Indigenous Emberá Indians of Panama

Indigenous Emberá Indians of Panama

Blog by Debra Harwood


Embera ladies


Panama is home to different and distinct Indigenous tribes and here at Casa de Montaña, from time-to-time, we will be sharing a little bit about each tribe through our blogs. We begin with the Emberá (Choco) Indians who live in the Darien province of Panama.

In the late 1700’s the Emberá began migrating from the Choco region of modern-day Colombia into what is now called the Darien Province. They also settled as far west as Gatun Lake in the areas of what would later be called the Canal Zone.

The Emberá homes are constructed of natural materials and are raised around 8ft off the ground. They cook in their homes by using 3 large logs placed on a dirt bed then lit at the ends and pushed close together so a pot can rest on them. When done cooking they just pull back the logs until needed again. Originally they did not live in villages but around 1950’s started to form small settlements along the bank of the rivers which play a central role in daily life for fishing, bathing, transport, and many domestic chores.

embera home

emberea boat

embera cooking







Boats have also played important roles in Emberá tradition. The craft of constructing dugout canoes was historically a very significant skill for Emberá men, at times serving as a rite of passage or prerequisite for marriage according to history.

The main crops cultivated by the Emberá are plantains, bananas, corn, sugar cane, rice, beans, and yucca root. Unfortunately, slash and burn techniques are still in wide use and soil depletion and deforestation are problems in many areas.

child with inktatooing

Jagua is an important fruit in the life of Emberá people. It is used as a black dye to paint people’s skins. The pigment remains embedded in the skin until the external layer is naturally exfoliated, generally lasting between 10 to 12 days. It is indelible dark blue or black, like a two-week tattoo. The jagua body painting is still in use for all celebrations and is one of the most enduring and important customs for the Emberá people.

The canasta is the famous woven basket of the Emberá. It is made out of a fiber people call chunga and is so tightly woven that it can hold water! These baskets vary in sizes and colors but all are labor intensive to make. Master weavers can take up to six months to finish a large piece which might sell to a collector for over a thousand dollars. Most women make smaller pieces to sell to tourists. So remember when you see these baskets that a lot of time has gone into creating them so maybe this once you can forget about trying to barter.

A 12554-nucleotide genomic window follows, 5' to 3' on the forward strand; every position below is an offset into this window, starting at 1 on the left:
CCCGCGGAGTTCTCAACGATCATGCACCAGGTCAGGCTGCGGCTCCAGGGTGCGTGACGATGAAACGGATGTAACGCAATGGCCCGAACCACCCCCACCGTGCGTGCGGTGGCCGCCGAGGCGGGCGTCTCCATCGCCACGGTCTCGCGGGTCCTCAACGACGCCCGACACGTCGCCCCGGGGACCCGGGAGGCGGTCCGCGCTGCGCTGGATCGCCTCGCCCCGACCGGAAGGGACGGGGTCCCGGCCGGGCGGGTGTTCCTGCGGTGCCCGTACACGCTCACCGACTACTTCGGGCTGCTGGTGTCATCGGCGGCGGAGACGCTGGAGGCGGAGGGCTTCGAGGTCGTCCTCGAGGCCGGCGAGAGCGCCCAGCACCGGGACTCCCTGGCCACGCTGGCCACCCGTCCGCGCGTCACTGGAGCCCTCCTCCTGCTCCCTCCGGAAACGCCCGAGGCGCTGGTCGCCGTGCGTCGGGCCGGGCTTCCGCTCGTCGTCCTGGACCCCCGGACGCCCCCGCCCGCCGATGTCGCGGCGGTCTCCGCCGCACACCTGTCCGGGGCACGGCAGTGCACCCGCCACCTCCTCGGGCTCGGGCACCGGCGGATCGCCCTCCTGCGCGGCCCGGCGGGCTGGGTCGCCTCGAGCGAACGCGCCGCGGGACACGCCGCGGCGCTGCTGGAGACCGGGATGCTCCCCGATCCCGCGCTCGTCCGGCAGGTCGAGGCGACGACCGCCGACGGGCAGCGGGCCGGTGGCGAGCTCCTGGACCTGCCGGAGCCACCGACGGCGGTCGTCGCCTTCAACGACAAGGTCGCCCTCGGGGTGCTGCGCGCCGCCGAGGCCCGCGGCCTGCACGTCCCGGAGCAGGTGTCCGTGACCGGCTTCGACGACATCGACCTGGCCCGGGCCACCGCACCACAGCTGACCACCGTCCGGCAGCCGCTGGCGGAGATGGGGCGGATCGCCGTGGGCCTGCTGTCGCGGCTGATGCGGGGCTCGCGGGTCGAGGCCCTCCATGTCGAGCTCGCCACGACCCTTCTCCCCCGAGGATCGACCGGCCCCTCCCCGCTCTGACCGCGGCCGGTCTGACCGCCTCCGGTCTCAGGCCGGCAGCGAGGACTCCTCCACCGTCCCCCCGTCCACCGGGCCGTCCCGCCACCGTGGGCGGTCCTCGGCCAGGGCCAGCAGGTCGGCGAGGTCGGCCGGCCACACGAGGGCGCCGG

baskets 2

Today there are approximately 33,000 people living in Panama and 50,000 in Colombia who identify as Emberá.

An established Emberá alphabet has been officially recognized by the government of Panama, consisting of:

21 consonants (b,b, ch, d,d, dy, g, j, k, 1, m, n, p, r, rr, s, t, v, w, y, z) and

12 vowels (a, e, i, o, u, ʌ, ấ, ẽ, ĩ, ő, ũ, λ)


To date, there have been very few books published in the Emberá language. These are mostly educational materials produced by the Panamanian government or by Christian missionaries. The most significant of these to date is a Bible translation containing the Old Testament and parts of the New Testament.

Here is a YouTube video about Emberá people that you may find interesting:

I can truly say that the Emberá are a kind and happy people. My childhood years were spent living on the Rio Chico as my parents were missionaries in the Darien region for over 25 years. From these gentle sweet people I learned that the accumulation of money and worldly possession do not bring contentment or happiness to one’s life.

men and women

At Casa de Montaña Bed & Breakfast, we are always curious about learning more and more about the indigenous people of Panama and the customs that make Panama so diverse and welcoming! We will post additional blogs in the future to provide additional information about the indigenous cultures. When you stay with, let’s talk about this and other topics (such as your cultural heritage) during our vibrant Social Hour. I am really proud to be a Panamanian who was fortunate enough to be raised in an environment that truly supported and nurtured me. See you soon at Casa de Montaña!



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